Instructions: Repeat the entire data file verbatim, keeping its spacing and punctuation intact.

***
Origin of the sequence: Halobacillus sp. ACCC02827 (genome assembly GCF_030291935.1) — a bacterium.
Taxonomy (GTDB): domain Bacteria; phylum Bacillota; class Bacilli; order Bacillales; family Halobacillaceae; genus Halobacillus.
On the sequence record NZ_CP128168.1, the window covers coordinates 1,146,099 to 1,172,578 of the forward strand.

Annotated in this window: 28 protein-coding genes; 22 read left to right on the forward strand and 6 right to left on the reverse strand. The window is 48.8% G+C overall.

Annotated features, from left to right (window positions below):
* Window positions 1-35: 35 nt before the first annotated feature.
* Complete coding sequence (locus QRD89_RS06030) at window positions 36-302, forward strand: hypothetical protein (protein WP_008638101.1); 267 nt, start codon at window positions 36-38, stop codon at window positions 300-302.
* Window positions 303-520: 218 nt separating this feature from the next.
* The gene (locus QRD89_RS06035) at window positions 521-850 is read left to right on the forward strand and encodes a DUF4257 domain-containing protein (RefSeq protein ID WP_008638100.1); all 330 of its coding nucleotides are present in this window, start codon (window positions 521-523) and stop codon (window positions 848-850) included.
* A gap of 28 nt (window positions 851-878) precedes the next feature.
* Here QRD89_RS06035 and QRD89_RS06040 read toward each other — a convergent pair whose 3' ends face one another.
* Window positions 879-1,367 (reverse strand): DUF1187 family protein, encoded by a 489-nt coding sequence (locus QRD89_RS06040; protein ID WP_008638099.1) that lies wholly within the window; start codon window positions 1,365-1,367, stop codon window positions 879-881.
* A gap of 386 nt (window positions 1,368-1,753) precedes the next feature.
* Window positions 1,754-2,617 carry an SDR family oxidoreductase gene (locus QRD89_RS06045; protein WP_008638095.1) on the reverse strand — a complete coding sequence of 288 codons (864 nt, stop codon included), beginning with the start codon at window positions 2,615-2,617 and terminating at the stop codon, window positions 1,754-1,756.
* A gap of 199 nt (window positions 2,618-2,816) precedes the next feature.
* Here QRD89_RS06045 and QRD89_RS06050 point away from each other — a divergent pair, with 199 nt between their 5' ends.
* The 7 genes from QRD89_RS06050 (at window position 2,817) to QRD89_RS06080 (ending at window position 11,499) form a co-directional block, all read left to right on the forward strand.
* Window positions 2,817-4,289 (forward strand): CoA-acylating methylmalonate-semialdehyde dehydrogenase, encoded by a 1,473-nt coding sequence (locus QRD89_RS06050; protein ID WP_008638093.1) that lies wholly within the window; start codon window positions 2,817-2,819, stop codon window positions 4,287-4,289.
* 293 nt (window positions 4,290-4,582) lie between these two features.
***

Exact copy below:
Origin of the sequence: Halobacillus sp. ACCC02827 (genome assembly GCF_030291935.1) — a bacterium.
Taxonomy (GTDB): domain Bacteria; phylum Bacillota; class Bacilli; order Bacillales; family Halobacillaceae; genus Halobacillus.
On the sequence record NZ_CP128168.1, the window covers coordinates 1,146,099 to 1,172,578 of the forward strand.

Annotated in this window: 28 protein-coding genes; 22 read left to right on the forward strand and 6 right to left on the reverse strand. The window is 48.8% G+C overall.

Annotated features, from left to right (window positions below):
* Window positions 1-35: 35 nt before the first annotated feature.
* Complete coding sequence (locus QRD89_RS06030) at window positions 36-302, forward strand: hypothetical protein (protein WP_008638101.1); 267 nt, start codon at window positions 36-38, stop codon at window positions 300-302.
* Window positions 303-520: 218 nt separating this feature from the next.
* The gene (locus QRD89_RS06035) at window positions 521-850 is read left to right on the forward strand and encodes a DUF4257 domain-containing protein (RefSeq protein ID WP_008638100.1); all 330 of its coding nucleotides are present in this window, start codon (window positions 521-523) and stop codon (window positions 848-850) included.
* A gap of 28 nt (window positions 851-878) precedes the next feature.
* Here QRD89_RS06035 and QRD89_RS06040 read toward each other — a convergent pair whose 3' ends face one another.
* Window positions 879-1,367 (reverse strand): DUF1187 family protein, encoded by a 489-nt coding sequence (locus QRD89_RS06040; protein ID WP_008638099.1) that lies wholly within the window; start codon window positions 1,365-1,367, stop codon window positions 879-881.
* A gap of 386 nt (window positions 1,368-1,753) precedes the next feature.
* Window positions 1,754-2,617 carry an SDR family oxidoreductase gene (locus QRD89_RS06045; protein WP_008638095.1) on the reverse strand — a complete coding sequence of 288 codons (864 nt, stop codon included), beginning with the start codon at window positions 2,615-2,617 and terminating at the stop codon, window positions 1,754-1,756.
* A gap of 199 nt (window positions 2,618-2,816) precedes the next feature.
* Here QRD89_RS06045 and QRD89_RS06050 point away from each other — a divergent pair, with 199 nt between their 5' ends.
* The 7 genes from QRD89_RS06050 (at window position 2,817) to QRD89_RS06080 (ending at window position 11,499) form a co-directional block, all read left to right on the forward strand.
* Window positions 2,817-4,289 (forward strand): CoA-acylating methylmalonate-semialdehyde dehydrogenase, encoded by a 1,473-nt coding sequence (locus QRD89_RS06050; protein ID WP_008638093.1) that lies wholly within the window; start codon window positions 2,817-2,819, stop codon window positions 4,287-4,289.
* 293 nt (window positions 4,290-4,582) lie between these two features.